In addition to the distribution of the noise mean powers Pn,i, the distribution of the standard deviations σPn,i of the noise powers Pn,ij is also shown. High values of σPn,i are indicative of highly variable noise mean powers. When the MMCR receiver is operationally stable, the distribution of σPn,i is narrow, with a 0.2-dB total width, as for the ARM NSA cirrus case. However, several cases at the ARM SGP and TWP sites have wide 0.2–2.0-dB distributions of σPn,i. Overall, there is a significant correlation between Pn,i and σPn,i. Comparing the SNR CDs and the histograms of receiver noise characteristics, we conclude that wide σPn,i distributions are correlated with low SNR values. The effect of signal characteristics, including SNR and Doppler spectrum width, on the noise mean power estimates is analyzed in the following section.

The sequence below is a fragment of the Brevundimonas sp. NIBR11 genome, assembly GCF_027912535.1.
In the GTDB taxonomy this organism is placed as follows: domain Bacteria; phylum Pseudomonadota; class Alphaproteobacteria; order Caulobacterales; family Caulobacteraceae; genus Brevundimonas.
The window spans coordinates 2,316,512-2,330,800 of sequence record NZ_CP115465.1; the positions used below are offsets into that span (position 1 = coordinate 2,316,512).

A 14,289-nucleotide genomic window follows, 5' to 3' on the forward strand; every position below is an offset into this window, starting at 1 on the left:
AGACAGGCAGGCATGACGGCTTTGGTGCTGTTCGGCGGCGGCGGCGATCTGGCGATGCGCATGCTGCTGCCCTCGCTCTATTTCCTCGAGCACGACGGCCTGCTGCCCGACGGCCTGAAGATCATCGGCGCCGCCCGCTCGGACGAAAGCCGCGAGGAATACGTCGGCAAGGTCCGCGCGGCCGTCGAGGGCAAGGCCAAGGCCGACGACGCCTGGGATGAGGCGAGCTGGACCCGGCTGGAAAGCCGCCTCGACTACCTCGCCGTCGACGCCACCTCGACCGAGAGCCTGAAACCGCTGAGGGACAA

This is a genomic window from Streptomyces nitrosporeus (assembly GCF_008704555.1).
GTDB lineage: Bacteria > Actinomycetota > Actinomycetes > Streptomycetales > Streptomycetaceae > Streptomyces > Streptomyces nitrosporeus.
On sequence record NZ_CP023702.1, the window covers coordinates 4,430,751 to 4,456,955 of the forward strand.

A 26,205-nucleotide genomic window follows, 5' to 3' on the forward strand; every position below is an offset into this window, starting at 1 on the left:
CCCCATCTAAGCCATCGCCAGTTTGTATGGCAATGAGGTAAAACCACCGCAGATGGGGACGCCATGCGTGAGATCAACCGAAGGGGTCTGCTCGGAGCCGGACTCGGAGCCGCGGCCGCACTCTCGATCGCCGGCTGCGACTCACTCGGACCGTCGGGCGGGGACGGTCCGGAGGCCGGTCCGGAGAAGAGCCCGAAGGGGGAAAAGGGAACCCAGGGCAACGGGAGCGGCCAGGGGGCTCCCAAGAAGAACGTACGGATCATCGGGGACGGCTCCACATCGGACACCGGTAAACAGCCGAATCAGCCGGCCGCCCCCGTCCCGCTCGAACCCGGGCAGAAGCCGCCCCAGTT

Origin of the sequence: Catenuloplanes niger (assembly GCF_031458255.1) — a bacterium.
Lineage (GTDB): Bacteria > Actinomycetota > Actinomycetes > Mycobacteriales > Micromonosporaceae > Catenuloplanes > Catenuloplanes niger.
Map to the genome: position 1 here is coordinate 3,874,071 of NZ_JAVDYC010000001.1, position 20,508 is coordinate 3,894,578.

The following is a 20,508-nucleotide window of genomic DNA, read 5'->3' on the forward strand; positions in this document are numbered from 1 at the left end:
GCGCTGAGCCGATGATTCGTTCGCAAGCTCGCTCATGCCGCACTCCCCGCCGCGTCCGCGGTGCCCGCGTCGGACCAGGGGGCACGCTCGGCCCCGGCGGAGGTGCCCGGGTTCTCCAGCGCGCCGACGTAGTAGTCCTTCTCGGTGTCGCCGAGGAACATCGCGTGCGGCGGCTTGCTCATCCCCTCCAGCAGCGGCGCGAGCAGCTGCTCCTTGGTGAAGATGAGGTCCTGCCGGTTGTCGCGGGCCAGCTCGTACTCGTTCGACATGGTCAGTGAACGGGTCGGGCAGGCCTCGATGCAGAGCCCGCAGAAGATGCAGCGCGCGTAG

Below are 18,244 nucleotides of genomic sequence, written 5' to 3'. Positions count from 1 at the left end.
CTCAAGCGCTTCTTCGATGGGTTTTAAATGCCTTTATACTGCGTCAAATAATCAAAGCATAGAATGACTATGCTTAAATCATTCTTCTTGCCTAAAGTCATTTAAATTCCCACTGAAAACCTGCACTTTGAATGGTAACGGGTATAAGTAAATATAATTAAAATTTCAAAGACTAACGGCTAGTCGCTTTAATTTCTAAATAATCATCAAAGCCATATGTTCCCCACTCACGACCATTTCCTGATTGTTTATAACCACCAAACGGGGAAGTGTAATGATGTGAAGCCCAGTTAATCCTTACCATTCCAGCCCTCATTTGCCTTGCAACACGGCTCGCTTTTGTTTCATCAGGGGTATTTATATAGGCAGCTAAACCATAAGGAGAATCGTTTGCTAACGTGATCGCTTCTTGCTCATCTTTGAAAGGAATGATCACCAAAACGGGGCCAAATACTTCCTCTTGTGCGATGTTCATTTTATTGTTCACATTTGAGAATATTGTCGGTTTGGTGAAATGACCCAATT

Time versus height mappings of the MMCR receiver noise power estimates Pn,ij during the ARM SGP stratus case study period for all four modes is shown in Fig. 5. Enhancements of the receiver noise power estimates are observed throughout the mappings, which are magnified in the boundary layer mode (mode 1) and minimized in the robust mode (mode 4). The yellow vertical streaks (and some of the weaker streaks) in Fig. 5 are a result of enhanced emission from the large liquid water path above the radar. The time–height locations of mode-1-enhanced receiver noise estimates resemble the cloud structure, as a comparison of Fig. 5a to Fig. 2d1 illustrates. A significant number of boundary layer mode radar range gates exhibit an enhancement of the receiver noise powers Pn,ij during periods of large cloud reflectivities in the boundary layer. One example is the 0–6-h time period of drizzling stratus at the ARM SGP site. While such an effect might equally affect all MMCR modes, mode 4 is actually the least impacted, because this mode has no coherent integration and a wide Nyquist velocity interval. During drizzling conditions, the Doppler spectrum occupies a significant portion of the Doppler velocity range in all modes with coherent integration. In such cases, estimation of the Doppler spectra noise powers is questionable and biases are introduced. In the following section the limitations of the Hildebrand and Sekhon (1974) Doppler spectrum noise estimation technique are investigated, especially under wide Doppler spectrum conditions.